Abstract: What factors affect a scientist’s choice of research problem? Qualitative research in the history, philosophy, and sociology of science suggests that the choice is shaped by an “essential tension” between a professional demand for productivity and a conflicting drive toward risky innovation. We examine this tension empirically in the context of biomedical chemistry. We use complex networks to represent the evolving state of scientific knowledge, as expressed in digital publications. We then build measurements and a model of scientific discovery informed by key properties of this network. Measuring such choices in aggregate, we find that the distribution of strategies remains remarkably stable, even as chemical knowledge grows dramatically. High-risk strategies, which explore new chemical relationships, are less prevalent in the literature, reflecting a growing focus on established knowledge at the expense of new opportunities. Research following a risky strategy is more likely to be ignored but also more likely to achieve high impact and recognition. While the outcome of a risky strategy has a higher expected reward than the outcome of a conservative strategy, the additional reward is insufficient to compensate for the additional risk. By studying the winners of major prizes, we show that the occasional “gamble” for extraordinary impact is the most plausible explanation for observed levels of risk-taking. To examine efficiency in scientific search, we build a model of scientific discovery informed by key properties of this network, namely node degree and inter-node distance. We infer the typical research strategy in biomedical chemistry from 30 years of publications and patents and compare its efficiency with thousands of alternatives. Strategies of chemical discovery are similar in articles and patents, conservative in their neglect of low-degree, distant or disconnected chemicals, and efficient only for initial exploration of the network of chemical relationships. We identify much more efficient strategies for maturing fields.

 Biographical Sketch

James Evans is Senior Fellow at the Computation Institute, Associate Professor of Sociology and member of the Committee on Conceptual and Historical Studies of Science at the University of Chicago. Evans work explores how social and technical institutions shape knowledge—science, scholarship, law, news, religion—and how these understandings reshape the social and technical world. He has studied how the Internet and Open Access shapes knowledge in society.  He has also investigated the relation of markets to science by examining how industry collaboration shapes the ethos, secrecy and organization of academic science; the web of individuals and institutions that produce innovations; and markets for ideas and their creators.  Finally, Evans is interested in using digital scholarship to identify biases in research and discovery and then using these as statistical instruments to identify promising but under-appreciated hypotheses and unasked questions. He is currently working on related projects in biology, chemistry, and medicine that explore these possibilities. His work uses natural language processing, the analysis of social and semantic networks, statistical modeling, and field-based observation and interviews. Evans’ research is funded by the National Science Foundation, the National Institutes of Health, the Mellon and John F. Templeton Foundations and has been published in Science, American Journal of SociologySocial Studies of ScienceAdministrative Science Quarterly and other journals. His work has been featured in the EconomistAtlantic MonthlyWired, NPR, BBC, El Pais, CNN and many other outlets.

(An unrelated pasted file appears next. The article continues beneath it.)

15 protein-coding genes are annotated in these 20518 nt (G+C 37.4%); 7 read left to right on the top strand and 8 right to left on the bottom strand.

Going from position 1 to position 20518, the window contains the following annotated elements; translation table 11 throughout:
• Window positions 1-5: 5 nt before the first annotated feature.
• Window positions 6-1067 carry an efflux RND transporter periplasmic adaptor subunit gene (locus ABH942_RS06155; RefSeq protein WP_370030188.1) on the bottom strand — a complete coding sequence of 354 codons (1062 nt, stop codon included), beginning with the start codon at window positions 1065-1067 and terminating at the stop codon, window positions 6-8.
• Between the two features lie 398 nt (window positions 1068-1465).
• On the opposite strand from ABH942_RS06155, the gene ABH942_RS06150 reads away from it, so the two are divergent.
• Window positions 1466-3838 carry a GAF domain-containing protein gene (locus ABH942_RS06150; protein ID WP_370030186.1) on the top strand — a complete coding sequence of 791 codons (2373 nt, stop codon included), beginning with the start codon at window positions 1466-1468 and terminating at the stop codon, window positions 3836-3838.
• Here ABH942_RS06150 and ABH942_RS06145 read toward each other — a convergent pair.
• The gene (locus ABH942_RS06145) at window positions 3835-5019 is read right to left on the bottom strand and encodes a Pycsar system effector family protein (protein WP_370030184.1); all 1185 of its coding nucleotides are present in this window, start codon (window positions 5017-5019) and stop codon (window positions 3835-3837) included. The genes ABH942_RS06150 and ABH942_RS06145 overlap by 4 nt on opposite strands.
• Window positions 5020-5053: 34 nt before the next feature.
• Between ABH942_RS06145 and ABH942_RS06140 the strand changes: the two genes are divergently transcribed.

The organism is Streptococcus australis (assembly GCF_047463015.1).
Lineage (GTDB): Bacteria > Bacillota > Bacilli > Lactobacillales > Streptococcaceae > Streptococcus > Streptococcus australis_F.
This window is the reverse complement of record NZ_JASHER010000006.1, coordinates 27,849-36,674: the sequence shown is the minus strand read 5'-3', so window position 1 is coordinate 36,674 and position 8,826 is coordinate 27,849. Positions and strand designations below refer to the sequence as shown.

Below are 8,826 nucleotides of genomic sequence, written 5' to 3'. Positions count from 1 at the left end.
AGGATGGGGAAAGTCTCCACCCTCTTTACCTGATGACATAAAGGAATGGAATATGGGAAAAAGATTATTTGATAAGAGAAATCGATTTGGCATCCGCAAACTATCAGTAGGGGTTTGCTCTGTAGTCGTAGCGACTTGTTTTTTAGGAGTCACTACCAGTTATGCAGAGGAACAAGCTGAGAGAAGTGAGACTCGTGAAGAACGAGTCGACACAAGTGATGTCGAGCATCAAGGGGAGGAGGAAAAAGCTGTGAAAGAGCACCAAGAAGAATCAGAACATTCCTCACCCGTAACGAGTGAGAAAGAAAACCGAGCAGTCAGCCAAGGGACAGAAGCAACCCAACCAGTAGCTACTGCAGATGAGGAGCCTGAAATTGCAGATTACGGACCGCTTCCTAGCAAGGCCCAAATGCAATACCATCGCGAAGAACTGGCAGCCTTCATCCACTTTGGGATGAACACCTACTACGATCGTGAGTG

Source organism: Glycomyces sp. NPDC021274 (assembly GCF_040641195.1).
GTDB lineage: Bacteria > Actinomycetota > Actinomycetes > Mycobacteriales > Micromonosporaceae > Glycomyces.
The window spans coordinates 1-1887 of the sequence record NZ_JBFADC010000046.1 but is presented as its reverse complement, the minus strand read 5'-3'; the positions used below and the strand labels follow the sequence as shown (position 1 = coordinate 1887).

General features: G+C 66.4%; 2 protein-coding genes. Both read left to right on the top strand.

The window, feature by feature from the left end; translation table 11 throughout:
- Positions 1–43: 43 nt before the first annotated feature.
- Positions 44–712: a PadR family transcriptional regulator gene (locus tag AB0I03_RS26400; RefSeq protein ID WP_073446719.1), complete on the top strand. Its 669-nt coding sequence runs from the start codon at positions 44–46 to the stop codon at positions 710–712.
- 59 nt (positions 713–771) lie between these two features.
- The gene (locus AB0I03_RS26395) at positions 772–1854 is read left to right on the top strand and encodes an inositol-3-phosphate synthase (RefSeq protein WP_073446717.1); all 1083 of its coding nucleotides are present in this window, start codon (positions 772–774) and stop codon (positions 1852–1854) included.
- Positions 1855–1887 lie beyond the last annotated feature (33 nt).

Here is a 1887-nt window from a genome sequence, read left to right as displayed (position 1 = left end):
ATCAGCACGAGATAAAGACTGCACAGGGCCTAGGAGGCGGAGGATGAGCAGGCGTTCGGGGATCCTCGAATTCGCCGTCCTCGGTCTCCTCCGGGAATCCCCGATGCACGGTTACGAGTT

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25 April 2013, 17:00 – 18:30

Speaker: Dame Lynne Brindley, former CEO, British Library

Respondent: Dr Sarah Thomas, Bodleian Libraries

Respondent: Professor Christine Borgman, Balliol College and University of California, Los Angeles

Title: Future of Research Libraries in the 21st Century

Abstract

Great libraries are facing both major challenges and opportunities,  now and in the next decade. Research libraries operate in the context of global complexity in a digital information world that envelops scholars, researchers, consumers and citizens. The ‘data deluge’ and ‘always on’ digital culture combine to be awesome in global impact, unprecedented in terms of innovative possibilities, and yet inhuman in many dimensions. The speaker will consider core values of research libraries, whether those values continue to be relevant, and how they might be manifest in new ways. Questions to be addressed include what information should be preserved; whether the physical library still important; whether a new balance can be achieved between information as a public or private good; and how libraries can still be relevant to many disciplines.

Biographical Sketch

Lynne Brindley was Chief Executive of the British Library for some twelve years until Summer 2012 when she stepped down from the role. She was responsible for opening up the BL in its new flagship home, as one of the world’s greatest resources for scholarship, research and business, to a much wider global audience, through major digital programmes and cultural and educational activities. She had previously spent much of her career in UK higher education, as Pro-Vice Chancellor at Leeds University and at the

London School of Economics and Aston University. She had a spell in the private sector as a senior consultant with KPMG. She is now a non-executive Board member of Ofcom (UK Communications and Media Regulator), a member of the Arts & Humanities Research Council, a member of Council of City University, the Wolfson Trust Arts Panel, and the Court of the Goldsmiths’ Livery Company. She holds a BA in music from Reading University, an MA from UCL and was made a Dame in 2008 for services to the British Library and to education.